Since our granddaughter sustained a concussion while playing soccer in her preteens, I have followed closely that sport's management of head injuries.
She had taken a high kick for a header and immediately became dizzy, then had a severe headache that persisted for days. She did not play competitive soccer again.
On June 30, in the semifinal game for the FIFA Women's World Cup between Germany and the United States, two head injuries occurred on the same play midway through the first half. Germany's Alexandra Popp and America's Morgan Bryant leapt for a header off a penalty kick. Their heads collided, and both fell to the ground, where they lay for several minutes.
Popp seemed dazed and bled from a scalp injury; Bryant lay face down before being turned onto her back by the medical staff who ran onto the field. Play was stopped for three to four minutes before both players were assisted from the field.
Both quickly returned to action, however, and played the remainder of the game, save for Bryant who was substituted with four minutes to play. Popp continued to bleed despite a dressing to her head. She grimaced from obvious pain when taking a hard header in the second half.
In my opinion, both injuries were mishandled.
Concussion results from impact to the head or sudden deceleration of the brain within its protective boney skull. The shock wave disrupts the delicate electrical circuits within the brain. The injured person may feel dazed, stunned and clumsy. Transient or more sustained unconsciousness may occur. Vomiting and seizures occur with more severe injury.
Other symptoms that may persist for days or weeks include headache, drowsiness, inability to concentrate and depressed mood.
A second concussion occurring soon after the first can result in more severe or permanent brain injury, or rarely, sudden death. Athletes who suffer multiple concussions during their competitive days may develop chronic, traumatic damage to the brain, known as encephalopathy, which has been linked to early dementia, worsening depression and suicidal thoughts.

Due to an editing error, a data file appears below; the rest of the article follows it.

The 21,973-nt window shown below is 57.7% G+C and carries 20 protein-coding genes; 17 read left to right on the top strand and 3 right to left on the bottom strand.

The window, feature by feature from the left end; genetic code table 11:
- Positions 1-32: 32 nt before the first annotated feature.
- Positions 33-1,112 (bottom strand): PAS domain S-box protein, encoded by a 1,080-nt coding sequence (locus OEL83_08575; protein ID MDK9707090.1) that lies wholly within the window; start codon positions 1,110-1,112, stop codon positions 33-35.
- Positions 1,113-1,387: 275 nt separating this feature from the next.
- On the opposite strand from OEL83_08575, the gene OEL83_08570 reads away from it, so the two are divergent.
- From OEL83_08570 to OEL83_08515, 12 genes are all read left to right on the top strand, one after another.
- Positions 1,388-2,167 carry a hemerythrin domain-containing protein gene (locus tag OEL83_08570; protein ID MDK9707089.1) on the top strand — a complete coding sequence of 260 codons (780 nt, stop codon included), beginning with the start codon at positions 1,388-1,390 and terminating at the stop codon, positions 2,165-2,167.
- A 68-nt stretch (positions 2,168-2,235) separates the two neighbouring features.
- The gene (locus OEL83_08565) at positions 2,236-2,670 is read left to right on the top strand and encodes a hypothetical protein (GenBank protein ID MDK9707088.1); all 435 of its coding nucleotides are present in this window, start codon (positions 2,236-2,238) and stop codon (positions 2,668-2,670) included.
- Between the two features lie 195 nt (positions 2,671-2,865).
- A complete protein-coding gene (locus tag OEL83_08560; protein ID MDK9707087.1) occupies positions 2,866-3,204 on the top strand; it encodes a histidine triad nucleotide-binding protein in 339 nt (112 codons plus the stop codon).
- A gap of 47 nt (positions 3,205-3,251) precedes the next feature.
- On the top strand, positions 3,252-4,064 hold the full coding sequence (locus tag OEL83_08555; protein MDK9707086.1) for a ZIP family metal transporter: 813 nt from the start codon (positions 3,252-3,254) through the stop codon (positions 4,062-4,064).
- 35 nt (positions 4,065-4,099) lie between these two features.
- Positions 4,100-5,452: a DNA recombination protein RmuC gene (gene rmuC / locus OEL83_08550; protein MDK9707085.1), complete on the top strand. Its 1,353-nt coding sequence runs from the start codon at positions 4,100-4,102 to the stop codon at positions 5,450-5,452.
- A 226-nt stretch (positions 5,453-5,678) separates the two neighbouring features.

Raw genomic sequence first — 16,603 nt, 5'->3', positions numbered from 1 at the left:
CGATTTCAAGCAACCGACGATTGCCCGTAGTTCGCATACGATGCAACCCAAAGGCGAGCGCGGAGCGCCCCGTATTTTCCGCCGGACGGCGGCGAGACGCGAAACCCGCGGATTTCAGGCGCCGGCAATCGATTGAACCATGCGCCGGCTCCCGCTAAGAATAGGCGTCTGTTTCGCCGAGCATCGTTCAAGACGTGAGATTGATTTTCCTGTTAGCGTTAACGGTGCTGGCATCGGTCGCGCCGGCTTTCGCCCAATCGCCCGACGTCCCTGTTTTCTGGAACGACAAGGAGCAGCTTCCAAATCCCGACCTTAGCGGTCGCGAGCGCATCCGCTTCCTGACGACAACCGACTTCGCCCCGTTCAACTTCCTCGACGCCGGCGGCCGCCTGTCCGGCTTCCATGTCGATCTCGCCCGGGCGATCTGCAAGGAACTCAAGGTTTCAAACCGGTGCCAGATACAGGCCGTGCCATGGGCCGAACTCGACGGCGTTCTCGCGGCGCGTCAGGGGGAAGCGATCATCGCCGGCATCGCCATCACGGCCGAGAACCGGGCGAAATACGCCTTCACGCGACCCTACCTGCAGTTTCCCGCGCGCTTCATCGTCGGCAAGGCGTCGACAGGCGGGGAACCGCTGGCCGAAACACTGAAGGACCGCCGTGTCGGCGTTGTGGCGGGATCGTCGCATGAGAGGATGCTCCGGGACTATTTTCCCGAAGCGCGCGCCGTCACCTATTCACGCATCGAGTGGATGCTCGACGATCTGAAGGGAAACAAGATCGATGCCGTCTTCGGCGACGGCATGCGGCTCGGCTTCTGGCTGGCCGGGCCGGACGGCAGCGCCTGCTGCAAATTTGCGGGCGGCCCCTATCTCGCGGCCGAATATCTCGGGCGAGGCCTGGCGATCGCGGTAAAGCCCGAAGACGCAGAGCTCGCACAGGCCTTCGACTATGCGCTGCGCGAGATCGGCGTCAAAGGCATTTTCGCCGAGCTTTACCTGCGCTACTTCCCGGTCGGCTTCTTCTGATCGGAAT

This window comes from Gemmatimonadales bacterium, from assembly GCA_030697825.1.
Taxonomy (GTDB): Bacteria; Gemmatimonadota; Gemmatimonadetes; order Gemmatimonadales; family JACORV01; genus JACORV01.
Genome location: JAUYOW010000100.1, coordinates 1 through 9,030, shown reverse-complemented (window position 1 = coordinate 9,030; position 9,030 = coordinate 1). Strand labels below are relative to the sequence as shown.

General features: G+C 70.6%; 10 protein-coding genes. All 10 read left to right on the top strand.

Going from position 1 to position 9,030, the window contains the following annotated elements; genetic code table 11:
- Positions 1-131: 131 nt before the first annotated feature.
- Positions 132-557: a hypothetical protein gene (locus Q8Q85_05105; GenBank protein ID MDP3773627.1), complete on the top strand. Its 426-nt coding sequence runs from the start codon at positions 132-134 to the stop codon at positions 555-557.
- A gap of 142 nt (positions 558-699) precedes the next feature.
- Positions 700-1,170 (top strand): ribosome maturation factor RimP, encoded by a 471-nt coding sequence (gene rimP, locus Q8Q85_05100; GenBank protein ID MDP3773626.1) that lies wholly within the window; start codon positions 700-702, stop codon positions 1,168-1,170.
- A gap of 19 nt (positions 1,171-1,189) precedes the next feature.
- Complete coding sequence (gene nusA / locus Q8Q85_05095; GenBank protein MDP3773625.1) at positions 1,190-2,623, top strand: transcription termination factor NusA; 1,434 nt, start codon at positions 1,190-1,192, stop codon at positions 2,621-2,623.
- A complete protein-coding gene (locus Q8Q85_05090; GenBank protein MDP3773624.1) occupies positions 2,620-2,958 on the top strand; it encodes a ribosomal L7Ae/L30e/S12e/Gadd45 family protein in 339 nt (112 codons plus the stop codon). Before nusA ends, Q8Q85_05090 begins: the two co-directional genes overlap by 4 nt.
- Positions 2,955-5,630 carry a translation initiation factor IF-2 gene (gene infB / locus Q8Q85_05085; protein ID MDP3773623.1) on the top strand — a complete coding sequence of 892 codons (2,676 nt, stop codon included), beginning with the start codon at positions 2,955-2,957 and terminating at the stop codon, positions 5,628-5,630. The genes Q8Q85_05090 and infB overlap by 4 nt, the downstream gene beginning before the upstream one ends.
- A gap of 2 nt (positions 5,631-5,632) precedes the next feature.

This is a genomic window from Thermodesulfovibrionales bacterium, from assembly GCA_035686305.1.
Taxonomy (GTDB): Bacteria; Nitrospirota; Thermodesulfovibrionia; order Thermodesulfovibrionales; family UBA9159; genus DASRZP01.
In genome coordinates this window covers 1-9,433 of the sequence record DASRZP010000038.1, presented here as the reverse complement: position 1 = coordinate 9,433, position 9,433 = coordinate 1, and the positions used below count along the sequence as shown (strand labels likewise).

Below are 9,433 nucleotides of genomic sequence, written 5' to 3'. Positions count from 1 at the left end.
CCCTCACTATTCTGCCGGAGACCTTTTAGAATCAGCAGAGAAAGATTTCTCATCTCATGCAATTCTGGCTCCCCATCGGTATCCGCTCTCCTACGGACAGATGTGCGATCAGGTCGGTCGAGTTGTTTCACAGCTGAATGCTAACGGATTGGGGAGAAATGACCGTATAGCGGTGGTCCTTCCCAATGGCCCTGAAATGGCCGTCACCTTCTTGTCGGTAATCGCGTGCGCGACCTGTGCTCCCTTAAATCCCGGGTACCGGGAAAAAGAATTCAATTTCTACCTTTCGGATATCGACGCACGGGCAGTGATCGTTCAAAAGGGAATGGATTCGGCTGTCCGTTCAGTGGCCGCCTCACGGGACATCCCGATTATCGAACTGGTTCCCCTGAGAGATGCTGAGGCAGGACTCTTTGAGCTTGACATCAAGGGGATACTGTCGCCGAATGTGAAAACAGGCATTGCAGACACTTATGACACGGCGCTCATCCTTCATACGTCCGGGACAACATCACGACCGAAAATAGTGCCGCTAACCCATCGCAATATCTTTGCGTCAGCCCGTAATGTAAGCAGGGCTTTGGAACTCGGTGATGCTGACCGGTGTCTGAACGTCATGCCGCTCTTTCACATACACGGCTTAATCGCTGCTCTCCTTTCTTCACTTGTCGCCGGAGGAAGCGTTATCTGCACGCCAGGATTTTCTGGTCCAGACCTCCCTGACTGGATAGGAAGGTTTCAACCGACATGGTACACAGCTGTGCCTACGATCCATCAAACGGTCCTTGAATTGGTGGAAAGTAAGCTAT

A careful neurological assessment by a health professional trained in the recognition and management of concussion is essential after a sports-induced head injury. Ideally, this person should be neutral and more concerned with the health of the athlete than the outcome of a game.
FIFA rules limit substitutions in a game to three per team. Once substituted, a player cannot return to action in that game. By contrast, amateur soccer rules in the United States permit unlimited substitutions and allow return to action of an injured player, usually in the next half, if medically cleared.
In the Germany-United States game, inadequate time was allocated for a proper neurological examination. FIFA should modify its injury protocol to permit substitution beyond the limit of three per game in the event of a head injury. Consideration should be given to re-entry for a player who is exhibiting no concussion symptoms after examination and a period of observation on the bench.
The handling of the head injuries in the Germany-United States game may convey to viewers - whether players, coaches, or parents - the false impression that a head injury is not necessarily serious and that, after a brief exam, it is perfectly acceptable to return to action.
Girls are especially susceptible to concussion after headers while playing soccer, a situation attributed to weaker neck muscles which do not permit stabilizing the head before impact with the ball. Banning of headers by both girls and boys before age 14 has been advocated as a safety measure.
At all levels of play of this wonderful sport, a thorough neurological examination following head injury is crucial. This will determine when the player may return to action or the need for more detailed evaluation.
Contact Clif Cleaveland at firstname.lastname@example.org.